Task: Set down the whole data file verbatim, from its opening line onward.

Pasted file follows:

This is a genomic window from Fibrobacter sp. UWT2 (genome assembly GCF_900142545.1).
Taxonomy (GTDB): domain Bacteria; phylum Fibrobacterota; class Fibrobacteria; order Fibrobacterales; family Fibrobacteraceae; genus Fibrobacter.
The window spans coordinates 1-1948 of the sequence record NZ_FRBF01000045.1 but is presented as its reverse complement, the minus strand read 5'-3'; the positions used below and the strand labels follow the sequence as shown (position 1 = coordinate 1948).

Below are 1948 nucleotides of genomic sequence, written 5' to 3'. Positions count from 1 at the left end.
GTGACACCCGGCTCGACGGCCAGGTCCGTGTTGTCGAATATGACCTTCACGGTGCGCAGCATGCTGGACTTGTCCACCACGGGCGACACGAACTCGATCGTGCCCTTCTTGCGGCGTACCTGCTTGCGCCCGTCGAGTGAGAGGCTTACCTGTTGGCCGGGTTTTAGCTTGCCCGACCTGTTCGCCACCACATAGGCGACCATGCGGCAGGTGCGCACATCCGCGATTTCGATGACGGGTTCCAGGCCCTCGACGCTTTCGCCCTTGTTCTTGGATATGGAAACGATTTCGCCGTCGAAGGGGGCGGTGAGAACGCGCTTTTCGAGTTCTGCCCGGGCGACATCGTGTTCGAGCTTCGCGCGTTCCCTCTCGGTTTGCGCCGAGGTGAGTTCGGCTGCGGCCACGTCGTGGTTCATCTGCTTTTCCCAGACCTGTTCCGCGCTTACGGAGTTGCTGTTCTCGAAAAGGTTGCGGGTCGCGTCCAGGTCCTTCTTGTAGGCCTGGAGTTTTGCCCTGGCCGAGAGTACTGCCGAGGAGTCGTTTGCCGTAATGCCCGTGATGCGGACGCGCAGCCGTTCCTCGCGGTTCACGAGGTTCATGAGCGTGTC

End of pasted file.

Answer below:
This is a genomic window from Fibrobacter sp. UWT2 (genome assembly GCF_900142545.1).
Taxonomy (GTDB): domain Bacteria; phylum Fibrobacterota; class Fibrobacteria; order Fibrobacterales; family Fibrobacteraceae; genus Fibrobacter.
The window spans coordinates 1-1948 of the sequence record NZ_FRBF01000045.1 but is presented as its reverse complement, the minus strand read 5'-3'; the positions used below and the strand labels follow the sequence as shown (position 1 = coordinate 1948).

Below are 1948 nucleotides of genomic sequence, written 5' to 3'. Positions count from 1 at the left end.
GTGACACCCGGCTCGACGGCCAGGTCCGTGTTGTCGAATATGACCTTCACGGTGCGCAGCATGCTGGACTTGTCCACCACGGGCGACACGAACTCGATCGTGCCCTTCTTGCGGCGTACCTGCTTGCGCCCGTCGAGTGAGAGGCTTACCTGTTGGCCGGGTTTTAGCTTGCCCGACCTGTTCGCCACCACATAGGCGACCATGCGGCAGGTGCGCACATCCGCGATTTCGATGACGGGTTCCAGGCCCTCGACGCTTTCGCCCTTGTTCTTGGATATGGAAACGATTTCGCCGTCGAAGGGGGCGGTGAGAACGCGCTTTTCGAGTTCTGCCCGGGCGACATCGTGTTCGAGCTTCGCGCGTTCCCTCTCGGTTTGCGCCGAGGTGAGTTCGGCTGCGGCCACGTCGTGGTTCATCTGCTTTTCCCAGACCTGTTCCGCGCTTACGGAGTTGCTGTTCTCGAAAAGGTTGCGGGTCGCGTCCAGGTCCTTCTTGTAGGCCTGGAGTTTTGCCCTGGCCGAGAGTACTGCCGAGGAGTCGTTTGCCGTAATGCCCGTGATGCGGACGCGCAGCCGTTCCTCGCGGTTCACGAGGTTCATGAGCGTGTC